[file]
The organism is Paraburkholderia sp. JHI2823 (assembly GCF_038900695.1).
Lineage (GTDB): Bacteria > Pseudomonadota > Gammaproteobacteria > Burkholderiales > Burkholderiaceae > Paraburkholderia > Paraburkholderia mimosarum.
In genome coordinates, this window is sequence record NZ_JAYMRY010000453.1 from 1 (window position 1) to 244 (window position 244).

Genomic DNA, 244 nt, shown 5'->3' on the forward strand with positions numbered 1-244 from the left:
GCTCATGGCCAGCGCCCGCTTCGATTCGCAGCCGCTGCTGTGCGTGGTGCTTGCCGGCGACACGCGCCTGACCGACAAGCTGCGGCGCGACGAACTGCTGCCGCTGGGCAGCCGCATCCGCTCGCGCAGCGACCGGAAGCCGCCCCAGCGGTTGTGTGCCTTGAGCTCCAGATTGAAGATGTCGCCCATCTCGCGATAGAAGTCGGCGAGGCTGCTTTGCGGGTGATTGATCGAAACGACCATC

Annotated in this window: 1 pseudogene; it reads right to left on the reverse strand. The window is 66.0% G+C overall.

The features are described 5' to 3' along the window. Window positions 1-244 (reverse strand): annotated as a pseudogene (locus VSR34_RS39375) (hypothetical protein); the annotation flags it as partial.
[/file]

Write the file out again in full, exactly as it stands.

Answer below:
The organism is Paraburkholderia sp. JHI2823 (assembly GCF_038900695.1).
Lineage (GTDB): Bacteria > Pseudomonadota > Gammaproteobacteria > Burkholderiales > Burkholderiaceae > Paraburkholderia > Paraburkholderia mimosarum.
In genome coordinates, this window is sequence record NZ_JAYMRY010000453.1 from 1 (window position 1) to 244 (window position 244).

Genomic DNA, 244 nt, shown 5'->3' on the forward strand with positions numbered 1-244 from the left:
GCTCATGGCCAGCGCCCGCTTCGATTCGCAGCCGCTGCTGTGCGTGGTGCTTGCCGGCGACACGCGCCTGACCGACAAGCTGCGGCGCGACGAACTGCTGCCGCTGGGCAGCCGCATCCGCTCGCGCAGCGACCGGAAGCCGCCCCAGCGGTTGTGTGCCTTGAGCTCCAGATTGAAGATGTCGCCCATCTCGCGATAGAAGTCGGCGAGGCTGCTTTGCGGGTGATTGATCGAAACGACCATC

Annotated in this window: 1 pseudogene; it reads right to left on the reverse strand. The window is 66.0% G+C overall.

The features are described 5' to 3' along the window. Window positions 1-244 (reverse strand): annotated as a pseudogene (locus VSR34_RS39375) (hypothetical protein); the annotation flags it as partial.